Some questions make us curious and invite us to engage or compel us to act while others assume answers, shut down discussion and evade responsibility. How can we develop and pose questions that do the former instead of the latter? As one answer to that question, I want to put an example of the latter (a question that assumes, accuses, evades) beside an example of the former (a set of questions that inspires, invites, compels).
Is There a Right Way to Protest?
During my daily scroll through Facebook this morning I encountered an open letter from DO! (Differences Organized!) about the University of Minnesota’s first event for their new “Big Questions” series: Is There a Right Way to Protest? The open letter, which is addressed to the “complicit, complacent, and the comfortable,” argues that such a question is “fundamentally flawed” because it places “the responsibility of effecting positive social justice squarely on the backs of organizers, while ignoring the role of systems of power and domination that create socially unjust conditions making protest imperative.” It “makes a value judgment,” functions as an “excuse to neglect student protestors demands,” substitutes conversation for actual change, absolves responsibility for creating conditions that necessitate protest, and creates divisions between protestors with different approaches and tactics.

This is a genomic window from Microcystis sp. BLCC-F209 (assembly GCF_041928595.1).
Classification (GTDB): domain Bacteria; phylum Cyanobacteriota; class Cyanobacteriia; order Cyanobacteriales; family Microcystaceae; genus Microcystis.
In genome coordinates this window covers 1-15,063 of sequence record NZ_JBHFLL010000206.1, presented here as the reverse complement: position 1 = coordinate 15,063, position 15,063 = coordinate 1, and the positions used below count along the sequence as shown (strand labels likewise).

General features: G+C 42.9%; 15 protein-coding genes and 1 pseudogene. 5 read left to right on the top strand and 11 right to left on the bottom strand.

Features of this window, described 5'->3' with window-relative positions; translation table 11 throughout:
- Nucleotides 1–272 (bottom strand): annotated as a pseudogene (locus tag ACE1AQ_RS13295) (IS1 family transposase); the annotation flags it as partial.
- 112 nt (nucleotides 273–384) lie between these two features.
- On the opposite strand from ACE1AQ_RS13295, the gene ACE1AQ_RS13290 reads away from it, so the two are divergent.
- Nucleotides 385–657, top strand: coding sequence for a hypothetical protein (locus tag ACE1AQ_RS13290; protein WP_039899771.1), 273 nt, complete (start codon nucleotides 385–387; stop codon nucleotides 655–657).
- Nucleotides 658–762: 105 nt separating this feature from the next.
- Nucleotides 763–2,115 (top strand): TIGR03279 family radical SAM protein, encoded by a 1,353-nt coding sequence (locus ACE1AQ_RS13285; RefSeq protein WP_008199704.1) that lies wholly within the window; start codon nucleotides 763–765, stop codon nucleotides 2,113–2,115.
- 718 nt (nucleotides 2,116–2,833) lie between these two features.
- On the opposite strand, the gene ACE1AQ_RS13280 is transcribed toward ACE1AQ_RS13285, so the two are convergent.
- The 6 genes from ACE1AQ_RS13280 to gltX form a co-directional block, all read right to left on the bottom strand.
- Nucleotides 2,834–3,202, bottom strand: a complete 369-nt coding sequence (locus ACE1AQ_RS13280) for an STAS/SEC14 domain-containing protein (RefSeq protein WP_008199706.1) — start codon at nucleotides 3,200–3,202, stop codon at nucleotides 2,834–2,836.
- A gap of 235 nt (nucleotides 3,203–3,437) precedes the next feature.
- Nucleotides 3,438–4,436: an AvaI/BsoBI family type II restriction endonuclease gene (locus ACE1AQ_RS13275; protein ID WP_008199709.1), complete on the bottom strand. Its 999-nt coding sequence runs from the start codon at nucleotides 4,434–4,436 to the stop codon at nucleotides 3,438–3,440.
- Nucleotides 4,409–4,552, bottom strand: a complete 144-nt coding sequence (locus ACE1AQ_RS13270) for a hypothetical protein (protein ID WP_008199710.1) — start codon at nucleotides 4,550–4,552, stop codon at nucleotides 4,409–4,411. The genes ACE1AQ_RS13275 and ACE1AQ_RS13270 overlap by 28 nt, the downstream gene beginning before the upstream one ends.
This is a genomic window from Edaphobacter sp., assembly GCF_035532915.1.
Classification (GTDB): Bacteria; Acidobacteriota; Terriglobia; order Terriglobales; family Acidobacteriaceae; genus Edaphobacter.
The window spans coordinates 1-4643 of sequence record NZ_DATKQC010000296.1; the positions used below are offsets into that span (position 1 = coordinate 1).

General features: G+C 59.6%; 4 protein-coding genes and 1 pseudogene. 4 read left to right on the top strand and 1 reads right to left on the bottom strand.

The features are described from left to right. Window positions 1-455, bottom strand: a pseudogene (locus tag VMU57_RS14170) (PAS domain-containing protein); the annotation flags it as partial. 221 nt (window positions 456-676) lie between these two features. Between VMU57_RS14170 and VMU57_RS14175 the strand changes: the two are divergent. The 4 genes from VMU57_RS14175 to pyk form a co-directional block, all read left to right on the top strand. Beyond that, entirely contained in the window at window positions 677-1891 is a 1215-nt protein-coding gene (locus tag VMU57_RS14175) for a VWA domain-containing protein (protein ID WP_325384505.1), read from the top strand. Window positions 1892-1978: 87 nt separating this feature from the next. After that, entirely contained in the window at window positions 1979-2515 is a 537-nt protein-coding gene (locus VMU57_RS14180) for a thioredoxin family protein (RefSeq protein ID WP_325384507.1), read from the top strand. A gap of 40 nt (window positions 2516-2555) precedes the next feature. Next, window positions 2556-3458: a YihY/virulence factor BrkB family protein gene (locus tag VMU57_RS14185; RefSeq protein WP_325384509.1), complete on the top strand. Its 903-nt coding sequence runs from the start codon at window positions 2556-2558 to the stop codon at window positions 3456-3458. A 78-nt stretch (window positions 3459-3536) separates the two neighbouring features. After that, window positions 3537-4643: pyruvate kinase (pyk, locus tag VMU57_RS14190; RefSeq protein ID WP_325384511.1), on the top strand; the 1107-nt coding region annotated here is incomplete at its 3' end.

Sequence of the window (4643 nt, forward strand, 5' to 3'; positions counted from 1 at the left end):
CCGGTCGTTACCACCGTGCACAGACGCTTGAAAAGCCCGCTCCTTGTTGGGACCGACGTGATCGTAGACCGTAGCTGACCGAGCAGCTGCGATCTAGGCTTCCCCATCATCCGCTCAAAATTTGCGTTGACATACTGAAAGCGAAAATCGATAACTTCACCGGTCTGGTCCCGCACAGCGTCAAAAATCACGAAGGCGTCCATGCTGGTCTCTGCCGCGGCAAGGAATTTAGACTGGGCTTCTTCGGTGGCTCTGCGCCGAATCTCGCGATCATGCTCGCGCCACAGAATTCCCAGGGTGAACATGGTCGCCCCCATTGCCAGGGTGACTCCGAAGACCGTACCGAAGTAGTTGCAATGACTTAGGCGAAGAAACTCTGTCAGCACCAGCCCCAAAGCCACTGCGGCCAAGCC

In place of this question, DO! offers some questions of their own:
- Why is dissent criminalized?
- Why do we only ask whether the actions of victims and survivors of oppression are “right” when the causes of such protests are so blatantly wrong?
- Why are the Ethnic Studies departments perpetually underfunded and understaffed?
- Why do Black and Brown students rarely feel comfortable, safe, and supported on this campus?
- What message is the University trying to convey to its student body and surrounding community [by the posing of their question]?
As a strong proponent of asking and “feeling the force” of questions that make us curious, unsettle us, and provoke/inspire us to act, I find the questions posed by DO! to be far more compelling and helpful than the U of M’s singular (and designed-to-be-divisive) question.
As a final note, I love DO!’s last line:
we will remain #UMNDrivenToUncover the racist, sexist, classist, heteronormative practices of the University and disrupt said practices until they cease to exist.
Follow-up: Here’s an article about the event and DO!’s protest. The article also has a link to a recording of the event.
And here’s an article that discusses the DO! protest and larger concerns about “commodifying diversity” at the U of Minnesota.